This is the final installment in a four part series, written by Arely Zimmerman and Sangita Shreshtova from the USC Civic Paths Project, concerning the young activists who are supporting the Dream Act. This research was funded by the MacArthur Foundation and is part of the work of the Youth and Participatory Politics Network.
New Media and Movements
Dreamer youth have
also used new media to grow their movement on a national scale. Between 2009-2010,
youth organized many protest, including sit-ins at Congressional offices,
hunger strikes, marches, and symbolic graduations. They used new media to
exponentially amplify their voices through sophisticated and strategic use of live
streams, blogs, user generated video portals and social media like Facebook and
Twitter. For example, in June 2009, the founders of Dreamactivist.org, and United We Dream,
organized 500 youth to participate in the National
DREAM Act Graduation in Washington DC. This protest combined
a symbolic ceremony with legislative lobbying (Behary 2009).
On the same day, solidarity graduations took
place in Arizona, California, Florida, Illinois, Indiana, Kentucky,
Massachusetts, Montana, New Jersey, New York, North Carolina, and Texas (Dream Activist 2009).
In another widely publicized campaign, on
January 1, 2010, four undocumented youth from Miami Dade College began a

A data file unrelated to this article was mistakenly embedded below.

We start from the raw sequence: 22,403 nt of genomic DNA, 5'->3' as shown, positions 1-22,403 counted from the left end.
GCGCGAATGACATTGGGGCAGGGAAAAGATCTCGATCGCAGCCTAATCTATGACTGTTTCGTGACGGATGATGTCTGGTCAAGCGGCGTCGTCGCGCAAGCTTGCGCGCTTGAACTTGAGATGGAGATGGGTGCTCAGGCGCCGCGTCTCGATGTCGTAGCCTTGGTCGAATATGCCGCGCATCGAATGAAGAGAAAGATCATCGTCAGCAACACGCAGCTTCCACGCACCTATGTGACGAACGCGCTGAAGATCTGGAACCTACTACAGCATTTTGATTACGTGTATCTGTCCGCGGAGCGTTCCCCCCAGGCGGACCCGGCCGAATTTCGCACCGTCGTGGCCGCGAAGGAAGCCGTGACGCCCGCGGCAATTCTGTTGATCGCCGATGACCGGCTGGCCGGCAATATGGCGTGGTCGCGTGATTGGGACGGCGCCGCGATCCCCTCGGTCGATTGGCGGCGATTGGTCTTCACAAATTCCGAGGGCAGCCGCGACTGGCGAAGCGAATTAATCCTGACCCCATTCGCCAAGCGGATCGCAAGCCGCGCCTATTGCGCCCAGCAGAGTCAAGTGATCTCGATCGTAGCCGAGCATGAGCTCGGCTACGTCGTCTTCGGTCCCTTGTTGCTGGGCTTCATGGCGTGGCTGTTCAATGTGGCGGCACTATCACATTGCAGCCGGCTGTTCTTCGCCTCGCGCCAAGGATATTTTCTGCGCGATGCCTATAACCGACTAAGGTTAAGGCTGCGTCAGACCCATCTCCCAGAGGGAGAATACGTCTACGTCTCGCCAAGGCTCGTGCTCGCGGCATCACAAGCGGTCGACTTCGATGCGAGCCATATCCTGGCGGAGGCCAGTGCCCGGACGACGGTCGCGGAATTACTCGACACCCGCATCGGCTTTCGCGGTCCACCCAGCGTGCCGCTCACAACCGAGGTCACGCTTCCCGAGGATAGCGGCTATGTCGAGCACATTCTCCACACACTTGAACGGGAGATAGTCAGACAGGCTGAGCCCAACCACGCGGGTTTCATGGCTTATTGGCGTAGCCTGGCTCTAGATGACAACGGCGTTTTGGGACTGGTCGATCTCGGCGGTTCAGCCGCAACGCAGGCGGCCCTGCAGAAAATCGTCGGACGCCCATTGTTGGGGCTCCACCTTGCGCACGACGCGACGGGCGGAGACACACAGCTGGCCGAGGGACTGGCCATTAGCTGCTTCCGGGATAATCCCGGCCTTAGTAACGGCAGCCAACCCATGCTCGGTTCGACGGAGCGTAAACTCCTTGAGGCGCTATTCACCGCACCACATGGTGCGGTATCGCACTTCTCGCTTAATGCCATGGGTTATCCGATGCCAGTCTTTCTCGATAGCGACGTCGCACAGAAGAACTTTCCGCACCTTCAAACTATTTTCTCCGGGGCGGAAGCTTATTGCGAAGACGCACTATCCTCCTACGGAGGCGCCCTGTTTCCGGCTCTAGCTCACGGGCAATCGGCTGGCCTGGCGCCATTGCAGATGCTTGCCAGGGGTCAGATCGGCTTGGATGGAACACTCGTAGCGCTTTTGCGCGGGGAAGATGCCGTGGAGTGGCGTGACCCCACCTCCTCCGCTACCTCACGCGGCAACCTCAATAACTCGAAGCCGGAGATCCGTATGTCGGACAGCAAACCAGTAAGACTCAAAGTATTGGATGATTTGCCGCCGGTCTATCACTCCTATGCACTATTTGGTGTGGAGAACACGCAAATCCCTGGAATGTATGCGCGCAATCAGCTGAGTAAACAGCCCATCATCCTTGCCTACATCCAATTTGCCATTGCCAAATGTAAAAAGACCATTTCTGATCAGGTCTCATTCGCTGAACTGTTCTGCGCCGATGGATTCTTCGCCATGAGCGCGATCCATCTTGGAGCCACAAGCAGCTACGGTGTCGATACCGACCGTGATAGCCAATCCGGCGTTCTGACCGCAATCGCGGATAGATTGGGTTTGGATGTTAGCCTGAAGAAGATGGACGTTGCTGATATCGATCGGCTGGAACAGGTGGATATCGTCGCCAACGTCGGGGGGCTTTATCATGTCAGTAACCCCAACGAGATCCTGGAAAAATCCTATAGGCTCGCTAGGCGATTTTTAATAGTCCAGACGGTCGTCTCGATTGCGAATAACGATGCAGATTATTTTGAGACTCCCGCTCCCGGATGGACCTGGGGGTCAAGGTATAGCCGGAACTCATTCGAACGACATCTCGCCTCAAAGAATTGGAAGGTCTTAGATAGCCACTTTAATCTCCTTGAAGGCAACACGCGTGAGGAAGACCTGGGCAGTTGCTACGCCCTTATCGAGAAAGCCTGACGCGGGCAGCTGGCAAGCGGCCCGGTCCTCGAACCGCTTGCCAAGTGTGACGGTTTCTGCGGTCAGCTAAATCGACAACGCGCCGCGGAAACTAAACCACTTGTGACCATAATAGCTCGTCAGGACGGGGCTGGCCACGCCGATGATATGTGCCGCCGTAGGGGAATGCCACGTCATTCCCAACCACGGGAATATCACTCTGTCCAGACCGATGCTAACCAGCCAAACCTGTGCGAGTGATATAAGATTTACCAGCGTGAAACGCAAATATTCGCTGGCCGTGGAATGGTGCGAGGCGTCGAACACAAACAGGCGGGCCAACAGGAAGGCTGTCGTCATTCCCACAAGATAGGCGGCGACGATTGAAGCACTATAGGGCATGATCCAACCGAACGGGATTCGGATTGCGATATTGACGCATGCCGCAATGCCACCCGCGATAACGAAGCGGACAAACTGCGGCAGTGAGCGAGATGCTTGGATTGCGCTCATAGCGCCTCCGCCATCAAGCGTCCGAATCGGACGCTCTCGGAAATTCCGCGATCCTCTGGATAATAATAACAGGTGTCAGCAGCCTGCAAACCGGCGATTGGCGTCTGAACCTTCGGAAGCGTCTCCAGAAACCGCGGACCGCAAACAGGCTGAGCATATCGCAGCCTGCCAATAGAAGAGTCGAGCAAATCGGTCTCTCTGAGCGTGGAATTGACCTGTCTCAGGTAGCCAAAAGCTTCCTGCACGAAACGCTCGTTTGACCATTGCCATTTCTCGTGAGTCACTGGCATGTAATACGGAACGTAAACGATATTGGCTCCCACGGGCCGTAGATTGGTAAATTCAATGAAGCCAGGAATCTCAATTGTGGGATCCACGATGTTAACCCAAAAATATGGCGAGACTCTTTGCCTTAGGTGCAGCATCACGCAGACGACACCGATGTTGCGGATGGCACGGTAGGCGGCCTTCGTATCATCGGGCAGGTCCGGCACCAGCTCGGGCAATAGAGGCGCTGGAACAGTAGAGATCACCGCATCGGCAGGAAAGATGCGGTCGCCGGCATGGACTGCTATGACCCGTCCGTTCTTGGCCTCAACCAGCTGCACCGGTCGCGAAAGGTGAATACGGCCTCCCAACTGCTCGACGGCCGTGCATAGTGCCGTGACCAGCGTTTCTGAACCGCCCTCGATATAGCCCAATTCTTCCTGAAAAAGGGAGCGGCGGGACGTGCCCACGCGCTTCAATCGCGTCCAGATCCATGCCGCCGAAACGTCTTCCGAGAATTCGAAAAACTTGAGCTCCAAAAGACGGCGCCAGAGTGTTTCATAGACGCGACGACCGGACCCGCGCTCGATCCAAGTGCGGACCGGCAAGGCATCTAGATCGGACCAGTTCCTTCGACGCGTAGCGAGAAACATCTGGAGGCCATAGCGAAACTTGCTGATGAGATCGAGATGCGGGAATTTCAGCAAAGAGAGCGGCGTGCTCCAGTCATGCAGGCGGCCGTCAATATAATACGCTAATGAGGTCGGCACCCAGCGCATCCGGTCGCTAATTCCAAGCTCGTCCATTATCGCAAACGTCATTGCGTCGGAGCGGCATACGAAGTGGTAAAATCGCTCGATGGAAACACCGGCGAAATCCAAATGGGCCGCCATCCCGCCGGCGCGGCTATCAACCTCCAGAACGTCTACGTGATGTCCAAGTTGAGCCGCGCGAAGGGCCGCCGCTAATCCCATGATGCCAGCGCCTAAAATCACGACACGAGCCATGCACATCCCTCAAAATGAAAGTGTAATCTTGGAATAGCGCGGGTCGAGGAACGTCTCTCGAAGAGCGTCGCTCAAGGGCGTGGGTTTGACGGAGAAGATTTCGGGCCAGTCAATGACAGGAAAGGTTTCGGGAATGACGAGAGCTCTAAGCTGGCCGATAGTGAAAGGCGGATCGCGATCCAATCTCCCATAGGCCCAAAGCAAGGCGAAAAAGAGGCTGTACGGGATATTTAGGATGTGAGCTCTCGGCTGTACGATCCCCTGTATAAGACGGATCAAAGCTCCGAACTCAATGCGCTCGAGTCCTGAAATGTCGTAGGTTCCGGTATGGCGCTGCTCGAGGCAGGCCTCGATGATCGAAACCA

4-month, 1500-mile-trek to Washington, DC to advocate for the DREAM Act. In
what they aptly called the “Trail
of DREAMs,” the youth documented and mobilized support
for their their walk through blogging, Facebook, YouTube, and twitter. Along
their journey, they gathered 30,000 signatures to bring to President Obama.
Watch the trail of dreams video here:
Despite all these efforts, the DREAM Act has yet
to pass, and undocumented youth continue to be deported. In the face of this
continuing crisis, the youth have used a combination of direct action and media
activism to highlight (and render visible) detentions and deportations, which
have generally received little public attention (Kohli 2011). They have staged rallies and sit-ins at detention centers, ICE offices, and
have even targeted banks that invest in private prisons to directly confront
the institutions invested in the immigrant detention and deportation system (Foley 2011). Grass roots new media messaging campaigns have been crucial to these action as
youth use Facebook, Twitter, and microblogging to share the stories of, and
garner support for, those detained and fighting deportation.
The story of Matias Ramos,
, an undocumented youth and co-founder of United We Dream, is a powerful
example of such mobilization. On the morning that an electronic monitoring
device was placed on his ankle, Matias Ramos posted a photo of himself on
Twitter and announced that he had been given two weeks to leave the country (Berenstein 2011).
Ramos and his supporters were able to gain high
visibility for his case, to the point where it was even called a “high
profile challenge to the White House’s new deportation guidelines.”
Stories like these are transmitted through many overlapping social media